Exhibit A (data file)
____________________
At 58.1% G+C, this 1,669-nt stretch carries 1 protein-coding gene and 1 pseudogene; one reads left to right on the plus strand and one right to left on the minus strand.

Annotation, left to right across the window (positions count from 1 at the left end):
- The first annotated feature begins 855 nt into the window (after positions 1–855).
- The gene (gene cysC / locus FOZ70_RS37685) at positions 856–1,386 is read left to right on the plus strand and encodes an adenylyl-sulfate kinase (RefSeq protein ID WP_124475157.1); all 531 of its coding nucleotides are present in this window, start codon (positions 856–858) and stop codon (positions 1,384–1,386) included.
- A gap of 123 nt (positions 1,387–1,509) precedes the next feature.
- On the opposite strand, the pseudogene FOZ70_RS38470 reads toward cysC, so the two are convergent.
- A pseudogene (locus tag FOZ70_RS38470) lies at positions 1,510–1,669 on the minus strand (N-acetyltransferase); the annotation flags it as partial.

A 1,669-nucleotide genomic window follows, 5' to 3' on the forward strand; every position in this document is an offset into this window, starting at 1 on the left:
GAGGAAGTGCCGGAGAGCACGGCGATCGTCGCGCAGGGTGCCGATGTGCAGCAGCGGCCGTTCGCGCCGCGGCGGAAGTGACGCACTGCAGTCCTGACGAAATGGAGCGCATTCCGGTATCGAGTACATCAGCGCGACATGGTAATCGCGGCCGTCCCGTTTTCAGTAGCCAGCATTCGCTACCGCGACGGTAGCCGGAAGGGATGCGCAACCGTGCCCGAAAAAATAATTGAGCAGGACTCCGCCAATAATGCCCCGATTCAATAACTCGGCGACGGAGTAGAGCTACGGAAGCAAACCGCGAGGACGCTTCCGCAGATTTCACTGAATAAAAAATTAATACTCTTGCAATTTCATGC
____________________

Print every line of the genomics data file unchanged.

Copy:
At 58.1% G+C, this 1,669-nt stretch carries 1 protein-coding gene and 1 pseudogene; one reads left to right on the plus strand and one right to left on the minus strand.

Annotation, left to right across the window (positions count from 1 at the left end):
- The first annotated feature begins 855 nt into the window (after positions 1–855).
- The gene (gene cysC / locus FOZ70_RS37685) at positions 856–1,386 is read left to right on the plus strand and encodes an adenylyl-sulfate kinase (RefSeq protein ID WP_124475157.1); all 531 of its coding nucleotides are present in this window, start codon (positions 856–858) and stop codon (positions 1,384–1,386) included.
- A gap of 123 nt (positions 1,387–1,509) precedes the next feature.
- On the opposite strand, the pseudogene FOZ70_RS38470 reads toward cysC, so the two are convergent.
- A pseudogene (locus tag FOZ70_RS38470) lies at positions 1,510–1,669 on the minus strand (N-acetyltransferase); the annotation flags it as partial.

A 1,669-nucleotide genomic window follows, 5' to 3' on the forward strand; every position in this document is an offset into this window, starting at 1 on the left:
GAGGAAGTGCCGGAGAGCACGGCGATCGTCGCGCAGGGTGCCGATGTGCAGCAGCGGCCGTTCGCGCCGCGGCGGAAGTGACGCACTGCAGTCCTGACGAAATGGAGCGCATTCCGGTATCGAGTACATCAGCGCGACATGGTAATCGCGGCCGTCCCGTTTTCAGTAGCCAGCATTCGCTACCGCGACGGTAGCCGGAAGGGATGCGCAACCGTGCCCGAAAAAATAATTGAGCAGGACTCCGCCAATAATGCCCCGATTCAATAACTCGGCGACGGAGTAGAGCTACGGAAGCAAACCGCGAGGACGCTTCCGCAGATTTCACTGAATAAAAAATTAATACTCTTGCAATTTCATGC